There are several food preservation techniques. These include:
Each technique, or method of food preservation, is progressively more involved and requires more input to carry out. Each is discussed below in more detail.
The earliest and simplest technique of preserving food is to dry it. This is done on a dry day or in a protected area on a wet day. The food is hung up to dry.
Today, drying is referred to as dehydrating and is a common method of food preservation. Many home dehydrating machines are available, and an oven can be used in place of a dedicated machine.
An advance on this technique is freeze-drying, which preserves more of the nutrients and flavor, and is easier to reconstitute later. However, it is still out of reach for most home kitchens and requires electricity to accomplish.
Many people will simply hang up herbs in an out of the way place to dry them for winter use.
After drying, some foods are ground into a powder to produce instant foods that only require water for consumption. All the flavor of the food is preserved, as are the fiber, calories and nutrition.
Smoking food requires a smoking fire and a chamber to trap the smoke. This is similar to drying food, but using a fire source and chamber makes this method of preserving food more complicated.
The results are well worth it! The flavor of smoked meats are a delight to the senses. Different woods add different flavors to the food, such as apple, mesquite, or hickory.
Ham, bacon, and brisket are common cuts of meat that is smoked. This method is best done with fatty cuts of meat.
Meats, cheeses, fruit and seafood can all be salted to preserve it for later consumption. If liquid is added, a process called fermentation begins. The limes above will be perfectly usable for sweet or savory dishes up to two years later with no refrigeration.
Curing includes either salting or smoking as interim steps, but carries it further to include aging in the process. Food is left to the air to dry further, and reduce in size and humidity. Spices are often included in preparatory steps, and tying the food up in netting, as for sausages, is often part of the process.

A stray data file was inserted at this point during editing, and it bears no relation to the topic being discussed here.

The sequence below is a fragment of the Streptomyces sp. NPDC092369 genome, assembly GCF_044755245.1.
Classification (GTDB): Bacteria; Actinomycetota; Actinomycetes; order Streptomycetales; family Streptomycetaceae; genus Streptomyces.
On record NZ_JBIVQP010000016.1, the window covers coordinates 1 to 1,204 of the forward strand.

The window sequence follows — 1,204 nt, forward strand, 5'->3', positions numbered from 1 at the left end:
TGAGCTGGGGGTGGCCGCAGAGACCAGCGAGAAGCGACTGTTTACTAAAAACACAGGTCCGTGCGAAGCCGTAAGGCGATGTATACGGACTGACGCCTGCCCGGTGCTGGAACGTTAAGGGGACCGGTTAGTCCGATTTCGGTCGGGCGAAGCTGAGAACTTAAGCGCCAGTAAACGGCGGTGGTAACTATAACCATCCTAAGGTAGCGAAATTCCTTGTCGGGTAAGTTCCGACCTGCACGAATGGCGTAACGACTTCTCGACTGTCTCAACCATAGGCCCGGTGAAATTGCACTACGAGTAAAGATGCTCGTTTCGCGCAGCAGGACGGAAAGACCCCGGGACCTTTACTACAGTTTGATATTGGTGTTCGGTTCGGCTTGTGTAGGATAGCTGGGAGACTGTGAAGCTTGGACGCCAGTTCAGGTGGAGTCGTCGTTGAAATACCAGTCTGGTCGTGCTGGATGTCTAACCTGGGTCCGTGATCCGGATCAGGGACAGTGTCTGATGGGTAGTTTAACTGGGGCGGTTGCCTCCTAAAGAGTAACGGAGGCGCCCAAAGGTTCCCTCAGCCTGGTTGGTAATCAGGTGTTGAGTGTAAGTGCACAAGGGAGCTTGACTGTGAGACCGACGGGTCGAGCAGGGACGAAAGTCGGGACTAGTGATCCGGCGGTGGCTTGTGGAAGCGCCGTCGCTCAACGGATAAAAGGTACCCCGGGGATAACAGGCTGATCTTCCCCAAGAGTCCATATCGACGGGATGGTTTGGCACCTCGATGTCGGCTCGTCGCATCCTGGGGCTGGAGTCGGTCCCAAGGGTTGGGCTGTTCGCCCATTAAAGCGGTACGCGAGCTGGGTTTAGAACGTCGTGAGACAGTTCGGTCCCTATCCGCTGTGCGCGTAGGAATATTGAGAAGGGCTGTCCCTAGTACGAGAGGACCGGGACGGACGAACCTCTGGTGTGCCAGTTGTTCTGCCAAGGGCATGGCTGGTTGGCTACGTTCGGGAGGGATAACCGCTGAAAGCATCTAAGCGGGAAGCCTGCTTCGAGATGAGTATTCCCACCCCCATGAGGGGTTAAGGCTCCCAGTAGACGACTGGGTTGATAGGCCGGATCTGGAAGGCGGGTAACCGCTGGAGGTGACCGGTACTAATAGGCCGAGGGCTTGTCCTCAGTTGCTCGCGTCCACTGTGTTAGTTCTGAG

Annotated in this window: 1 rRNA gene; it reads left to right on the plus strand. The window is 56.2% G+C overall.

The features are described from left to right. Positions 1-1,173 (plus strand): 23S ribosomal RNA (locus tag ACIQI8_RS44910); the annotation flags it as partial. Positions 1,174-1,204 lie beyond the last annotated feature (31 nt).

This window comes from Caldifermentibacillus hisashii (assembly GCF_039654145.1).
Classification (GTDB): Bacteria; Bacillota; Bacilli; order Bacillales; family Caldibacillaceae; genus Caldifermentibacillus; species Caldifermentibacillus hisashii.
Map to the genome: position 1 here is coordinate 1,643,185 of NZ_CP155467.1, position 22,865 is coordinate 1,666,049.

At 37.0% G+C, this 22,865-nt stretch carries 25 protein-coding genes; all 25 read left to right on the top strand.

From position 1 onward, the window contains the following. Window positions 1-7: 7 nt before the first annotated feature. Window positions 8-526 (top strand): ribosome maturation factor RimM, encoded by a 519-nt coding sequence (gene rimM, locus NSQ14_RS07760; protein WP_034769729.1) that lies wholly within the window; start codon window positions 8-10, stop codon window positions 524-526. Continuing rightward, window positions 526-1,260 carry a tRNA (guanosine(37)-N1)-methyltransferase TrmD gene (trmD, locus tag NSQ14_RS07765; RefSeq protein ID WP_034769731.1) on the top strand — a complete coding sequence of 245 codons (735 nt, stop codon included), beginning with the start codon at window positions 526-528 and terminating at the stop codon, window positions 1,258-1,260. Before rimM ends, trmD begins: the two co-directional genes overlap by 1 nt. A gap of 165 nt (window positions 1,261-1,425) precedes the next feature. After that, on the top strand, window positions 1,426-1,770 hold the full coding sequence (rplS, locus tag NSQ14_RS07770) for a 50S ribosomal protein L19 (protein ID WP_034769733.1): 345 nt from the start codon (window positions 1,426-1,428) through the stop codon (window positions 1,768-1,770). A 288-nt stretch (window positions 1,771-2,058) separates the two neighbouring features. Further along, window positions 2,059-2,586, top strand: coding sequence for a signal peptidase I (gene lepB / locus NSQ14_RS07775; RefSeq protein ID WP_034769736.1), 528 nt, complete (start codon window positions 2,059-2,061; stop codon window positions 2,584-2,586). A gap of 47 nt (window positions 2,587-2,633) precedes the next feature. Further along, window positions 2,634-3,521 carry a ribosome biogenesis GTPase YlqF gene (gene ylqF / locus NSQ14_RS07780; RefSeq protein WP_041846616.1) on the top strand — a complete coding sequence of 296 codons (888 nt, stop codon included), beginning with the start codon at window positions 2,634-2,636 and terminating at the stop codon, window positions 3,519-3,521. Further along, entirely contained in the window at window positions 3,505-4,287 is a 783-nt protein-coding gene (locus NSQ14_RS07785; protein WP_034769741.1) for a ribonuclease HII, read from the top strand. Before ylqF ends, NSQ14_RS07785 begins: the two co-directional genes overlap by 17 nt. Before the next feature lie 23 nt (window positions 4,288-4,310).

Pickling and Fermenting are next in complexity.
Pickles need either salt or vinegar to make. Salt, as we've seen above, is often used to dry foods. When added with a liquid, fermentation occurs, preserving and changing the food to something different. We typically think of Sauerkraut when we think of fermented food, but olives, Kimchee, and other foods are also produced.
By fermenting foods added, usually healthy, microbials are developed in foods. We call these probiotics and they promote health in the body and often actively fight disease.
Pickling with vinegar produces what we typically think of as "Pickles" whether soft or crunchy.
The ratio of salt, vinegar, salt and spices produces the different foods we associate with pickles.
Canning is done by filling jars and then processing them for shelf-stable storage. If a food has sufficient acid content, a water-bath jar sealing method is sufficient. If there is not enough acid present, as in some fruits and most meats, then pressure-canning is required. The USDA puts out a book that can tell you what the requirements are for your area and altitude. For food safety, we urge you to follow their guidelines.
Last on our list is freezing. This method requires a constant input of electricity or ice to maintain. It is how many of us purchase and later store food.
We purchase food in the store, already frozen, and transfer it to our home freezers. This is inefficient in energy usage, but does preserve the most nutrients of the methods discussed.
And as you can see, all types of foods can be frozen for later use. Even bread to be baked!
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